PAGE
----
Rotary drilling for oil and natural gas uses drilling fluid for lubrication of the bit, to seal off unstable shale layers, and floating out rock cuttings. Drilling fluid is a water-clay chemical mixture. Produced water is a water-sand chemical mixture. Land farming is a common disposal technique of drilling fluid and produced water. In the land farming process, amendments of fluid are repeatedly applied to the soil surface. Plant growth and soil chemical properties may be altered by additions of drilling fluid, because of alkalinity, salinity, trace elements, and petroleum residue contained in waste. The objective of this study was to determine the change in soil pH, electrical conductivity (EC), total nitrogen and carbon, and extractable nutrient levels following the land application of drilling fluid and produced water. The study was a comparison of three plots with similar soil properties and conditions. The three study plots had various levels of drilling fluid and produced water applications. The data show a major difference from field-to-field for EC, Na, and Cl levels. The EC and salt levels increased with additional applications of drilling fluid and produced water. The percent total nitrogen values and plant available P levels were very low in all fields. High EC and salt values, coupled with low N and P levels, would be detrimental to plant growth and development. To successfully vegetate this land-farm site, application of N and P fertilizer would be required. This study help to give a better understanding of practical ways to land-farm drilling fluid and produced water in a fashion that both minimizes environmental issues and is economically feasible in Arkansas. Thus, this research will provide important information for soil contamination management and contributes on understanding of the responses of soil properties to drilling fluid and produced water in the future.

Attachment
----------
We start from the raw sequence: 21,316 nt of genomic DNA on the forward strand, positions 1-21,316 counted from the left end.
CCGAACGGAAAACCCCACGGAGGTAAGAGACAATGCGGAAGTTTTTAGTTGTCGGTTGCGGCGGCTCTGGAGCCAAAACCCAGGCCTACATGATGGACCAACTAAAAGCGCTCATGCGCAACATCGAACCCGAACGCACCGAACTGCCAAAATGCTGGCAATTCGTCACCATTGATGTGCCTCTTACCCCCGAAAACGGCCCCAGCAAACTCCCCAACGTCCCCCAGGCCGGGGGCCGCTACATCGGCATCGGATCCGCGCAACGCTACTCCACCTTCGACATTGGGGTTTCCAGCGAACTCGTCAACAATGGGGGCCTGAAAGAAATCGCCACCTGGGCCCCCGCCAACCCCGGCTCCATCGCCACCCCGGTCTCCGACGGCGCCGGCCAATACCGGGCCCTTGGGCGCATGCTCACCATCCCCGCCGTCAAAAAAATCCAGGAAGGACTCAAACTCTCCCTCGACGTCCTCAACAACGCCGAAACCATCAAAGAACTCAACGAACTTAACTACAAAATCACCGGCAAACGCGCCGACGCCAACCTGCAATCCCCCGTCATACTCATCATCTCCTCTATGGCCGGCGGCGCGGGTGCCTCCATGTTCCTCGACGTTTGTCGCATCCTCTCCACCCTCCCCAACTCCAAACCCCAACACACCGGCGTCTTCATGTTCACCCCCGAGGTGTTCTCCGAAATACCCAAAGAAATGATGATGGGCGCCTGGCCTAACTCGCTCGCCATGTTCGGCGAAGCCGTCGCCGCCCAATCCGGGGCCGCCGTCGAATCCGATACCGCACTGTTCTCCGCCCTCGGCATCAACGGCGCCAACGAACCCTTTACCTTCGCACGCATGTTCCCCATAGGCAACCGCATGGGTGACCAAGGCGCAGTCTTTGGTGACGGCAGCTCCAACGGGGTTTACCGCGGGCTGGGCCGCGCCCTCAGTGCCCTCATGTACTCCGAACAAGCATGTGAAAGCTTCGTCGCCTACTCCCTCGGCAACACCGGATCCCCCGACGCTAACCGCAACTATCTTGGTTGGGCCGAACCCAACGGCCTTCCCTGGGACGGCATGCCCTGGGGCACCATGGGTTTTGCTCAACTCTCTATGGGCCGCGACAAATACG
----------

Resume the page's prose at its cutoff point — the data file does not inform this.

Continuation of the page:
Keywords: Arkansas; drilling fluid; field and laboratory investigations; produced water; soil contamination.